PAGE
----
Gender Differences in Education and Training in the IT Workforce

Gender Differences in Education and Training in the IT Workforce

Pascale Carayon (University of Wisconsin-Madison, USA), Peter Hoonakker (University of Wisconsin-Madison, USA) and Jen Schoepke (University of Wisconsin-Madison, USA)
Copyright: © 2006 |Pages: 8
DOI: 10.4018/978-1-59140-815-4.ch083
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Abstract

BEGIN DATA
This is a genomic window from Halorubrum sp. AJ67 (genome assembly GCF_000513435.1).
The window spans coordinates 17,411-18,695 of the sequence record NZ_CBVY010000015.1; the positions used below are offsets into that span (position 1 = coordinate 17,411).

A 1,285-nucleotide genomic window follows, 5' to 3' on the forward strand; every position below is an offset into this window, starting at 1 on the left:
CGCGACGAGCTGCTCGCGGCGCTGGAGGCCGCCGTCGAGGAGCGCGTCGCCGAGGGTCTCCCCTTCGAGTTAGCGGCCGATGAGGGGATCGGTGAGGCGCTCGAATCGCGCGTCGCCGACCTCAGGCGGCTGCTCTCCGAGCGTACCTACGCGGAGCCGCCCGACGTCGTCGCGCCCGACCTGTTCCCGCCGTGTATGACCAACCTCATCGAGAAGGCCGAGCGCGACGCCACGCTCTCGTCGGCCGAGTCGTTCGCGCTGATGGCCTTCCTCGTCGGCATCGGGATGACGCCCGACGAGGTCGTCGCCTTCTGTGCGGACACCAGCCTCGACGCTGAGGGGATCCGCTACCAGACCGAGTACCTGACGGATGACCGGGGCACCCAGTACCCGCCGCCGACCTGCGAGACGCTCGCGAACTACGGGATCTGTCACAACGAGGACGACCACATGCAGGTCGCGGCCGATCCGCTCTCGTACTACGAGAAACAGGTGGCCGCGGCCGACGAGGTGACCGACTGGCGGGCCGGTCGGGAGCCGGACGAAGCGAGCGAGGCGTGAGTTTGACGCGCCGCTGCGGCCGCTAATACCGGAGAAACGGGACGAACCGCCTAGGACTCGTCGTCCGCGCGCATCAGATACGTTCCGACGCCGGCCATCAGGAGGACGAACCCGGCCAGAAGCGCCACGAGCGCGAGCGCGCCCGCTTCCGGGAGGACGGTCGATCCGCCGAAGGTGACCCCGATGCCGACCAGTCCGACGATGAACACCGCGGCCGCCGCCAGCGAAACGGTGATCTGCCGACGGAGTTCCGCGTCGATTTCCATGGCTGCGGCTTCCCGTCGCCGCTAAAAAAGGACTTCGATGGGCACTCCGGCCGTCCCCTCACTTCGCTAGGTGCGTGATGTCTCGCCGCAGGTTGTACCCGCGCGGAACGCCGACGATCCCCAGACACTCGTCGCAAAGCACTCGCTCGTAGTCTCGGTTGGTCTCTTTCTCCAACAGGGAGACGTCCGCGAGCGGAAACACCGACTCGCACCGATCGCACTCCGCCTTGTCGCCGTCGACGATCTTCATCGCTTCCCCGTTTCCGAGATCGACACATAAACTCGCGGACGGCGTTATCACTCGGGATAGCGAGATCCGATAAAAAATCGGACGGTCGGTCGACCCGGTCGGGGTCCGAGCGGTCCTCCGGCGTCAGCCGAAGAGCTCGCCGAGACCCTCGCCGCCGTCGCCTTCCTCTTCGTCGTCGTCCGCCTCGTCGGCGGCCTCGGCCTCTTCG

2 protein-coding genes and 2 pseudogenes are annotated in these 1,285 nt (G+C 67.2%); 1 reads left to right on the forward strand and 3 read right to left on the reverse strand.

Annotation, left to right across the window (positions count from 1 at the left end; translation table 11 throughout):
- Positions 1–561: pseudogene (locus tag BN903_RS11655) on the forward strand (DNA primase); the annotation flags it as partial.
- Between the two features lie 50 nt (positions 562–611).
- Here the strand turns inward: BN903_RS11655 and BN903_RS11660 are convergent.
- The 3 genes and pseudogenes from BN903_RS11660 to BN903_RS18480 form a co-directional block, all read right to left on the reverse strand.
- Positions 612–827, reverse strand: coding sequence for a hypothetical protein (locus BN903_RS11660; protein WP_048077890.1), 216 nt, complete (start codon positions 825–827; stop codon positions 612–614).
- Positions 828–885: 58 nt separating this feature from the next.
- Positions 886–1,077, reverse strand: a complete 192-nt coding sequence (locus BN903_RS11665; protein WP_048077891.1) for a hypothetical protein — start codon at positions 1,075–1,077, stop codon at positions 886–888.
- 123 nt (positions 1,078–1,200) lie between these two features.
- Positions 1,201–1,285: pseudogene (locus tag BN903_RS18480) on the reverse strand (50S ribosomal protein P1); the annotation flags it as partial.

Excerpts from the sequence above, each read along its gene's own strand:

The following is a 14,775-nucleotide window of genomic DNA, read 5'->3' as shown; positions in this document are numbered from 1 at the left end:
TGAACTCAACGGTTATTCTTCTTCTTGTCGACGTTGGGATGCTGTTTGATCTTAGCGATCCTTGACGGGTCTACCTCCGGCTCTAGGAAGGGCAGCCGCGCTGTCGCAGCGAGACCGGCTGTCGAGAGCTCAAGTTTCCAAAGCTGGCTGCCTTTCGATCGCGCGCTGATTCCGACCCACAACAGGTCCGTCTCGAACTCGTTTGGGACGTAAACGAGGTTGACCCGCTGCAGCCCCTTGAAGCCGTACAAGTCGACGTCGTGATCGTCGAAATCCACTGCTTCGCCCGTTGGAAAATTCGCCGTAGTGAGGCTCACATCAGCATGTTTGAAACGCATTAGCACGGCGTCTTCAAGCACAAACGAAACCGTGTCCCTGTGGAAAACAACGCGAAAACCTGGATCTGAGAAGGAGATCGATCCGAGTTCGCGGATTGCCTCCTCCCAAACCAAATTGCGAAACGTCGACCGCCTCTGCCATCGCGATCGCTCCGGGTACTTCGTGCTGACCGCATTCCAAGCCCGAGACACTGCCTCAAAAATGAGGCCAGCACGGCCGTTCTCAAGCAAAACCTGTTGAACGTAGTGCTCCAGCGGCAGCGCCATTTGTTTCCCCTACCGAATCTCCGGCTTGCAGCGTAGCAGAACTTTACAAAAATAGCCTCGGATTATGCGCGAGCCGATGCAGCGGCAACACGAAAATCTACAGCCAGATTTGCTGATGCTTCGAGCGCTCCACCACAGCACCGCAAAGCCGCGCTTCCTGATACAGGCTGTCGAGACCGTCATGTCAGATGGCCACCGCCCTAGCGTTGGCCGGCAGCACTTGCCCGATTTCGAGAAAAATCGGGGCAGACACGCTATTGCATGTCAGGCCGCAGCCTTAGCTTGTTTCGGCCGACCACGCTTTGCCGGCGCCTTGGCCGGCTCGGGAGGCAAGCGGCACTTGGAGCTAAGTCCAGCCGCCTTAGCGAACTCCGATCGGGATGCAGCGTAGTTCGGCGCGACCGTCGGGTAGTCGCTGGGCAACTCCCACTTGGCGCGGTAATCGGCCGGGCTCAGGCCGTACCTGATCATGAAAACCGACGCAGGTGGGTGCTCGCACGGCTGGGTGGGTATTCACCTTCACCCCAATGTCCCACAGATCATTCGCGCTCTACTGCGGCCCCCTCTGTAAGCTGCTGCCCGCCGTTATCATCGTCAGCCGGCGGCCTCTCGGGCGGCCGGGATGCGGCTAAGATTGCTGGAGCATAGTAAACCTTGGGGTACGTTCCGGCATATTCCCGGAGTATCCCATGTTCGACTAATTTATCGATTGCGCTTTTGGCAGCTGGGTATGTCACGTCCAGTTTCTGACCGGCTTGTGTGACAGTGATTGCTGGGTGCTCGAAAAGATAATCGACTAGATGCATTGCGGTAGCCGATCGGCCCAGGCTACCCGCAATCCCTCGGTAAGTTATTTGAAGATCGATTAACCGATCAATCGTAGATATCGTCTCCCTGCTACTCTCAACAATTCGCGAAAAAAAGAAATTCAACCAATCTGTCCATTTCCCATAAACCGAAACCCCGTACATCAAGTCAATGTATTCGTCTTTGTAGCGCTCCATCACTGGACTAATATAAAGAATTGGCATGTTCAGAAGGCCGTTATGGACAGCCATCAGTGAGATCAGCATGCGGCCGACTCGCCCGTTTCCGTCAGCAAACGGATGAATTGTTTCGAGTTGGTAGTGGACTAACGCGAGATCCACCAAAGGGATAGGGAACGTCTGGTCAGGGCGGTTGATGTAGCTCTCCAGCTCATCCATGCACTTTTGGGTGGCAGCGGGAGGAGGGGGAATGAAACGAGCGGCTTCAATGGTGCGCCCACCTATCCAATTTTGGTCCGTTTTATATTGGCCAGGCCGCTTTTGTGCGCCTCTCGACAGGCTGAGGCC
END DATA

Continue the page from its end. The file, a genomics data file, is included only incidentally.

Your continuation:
Historically, women have had lower levels of educational attainment (Freeman, 2004; NCES, 1999), which in turn could negatively affect their opportunities in the labor market. However, in the past decade, this has changed dramatically. In general, more women have completed college, and more women have received bachelor’s and master’s degrees than men. Only in the highest level of education (PhD), men hold more degrees than women (NCES, 1999, 2002). In a recent study by the National Center for Education Statistics (NCES), Freeman (2004) presents an overview of the latest developments with regard to gender differences in educational attainment. Historically, females have tended to account for the majority of bachelor’s degrees in fields that often lead to lower paying occupations, such as education and health professions, while males have typically predominated in higher paying fields, such as computer science and engineering. While some of these disparities persist, many changes have occurred since the 1970s. Certain fields in which men received the majority of degrees in the 1970s, such as social sciences, history, psychology, biological sciences/life sciences, and business management and administrative services, attained relative gender parity or were disproportionately female by 2001. While other fields, such as computer and information sciences, physical sciences and science technologies, and engineering, continue to have a larger proportion of males, the percentages of females majoring in those fields is increasing (Freeman, 2004). Between 1970 and 2001, the percentages of master’s, doctoral and first-professional degrees earned by females increased substantially in many fields. However, advanced degrees conferred still tend to follow traditional patterns, with women accounting for the majority of master’s and doctor’s degree recipients in education and health, and men accounting for the majority of recipients in computer and information sciences and engineering. Higher levels of educational attainment are associated with certain labor market outcomes, such as higher labor force participation rates, higher rates of employment, and higher earnings (Freeman, 2004). A study by Igbaria, Parasuraman and Greenhaus (1997) looked at gender differences in the information technology (IT) work force with regard to education and experience, career history and attainments and career orientation. The results showed significant differences in educational attainment. A larger percentage of female IT employees in the study ended their formal education after attaining a bachelor’s degree.

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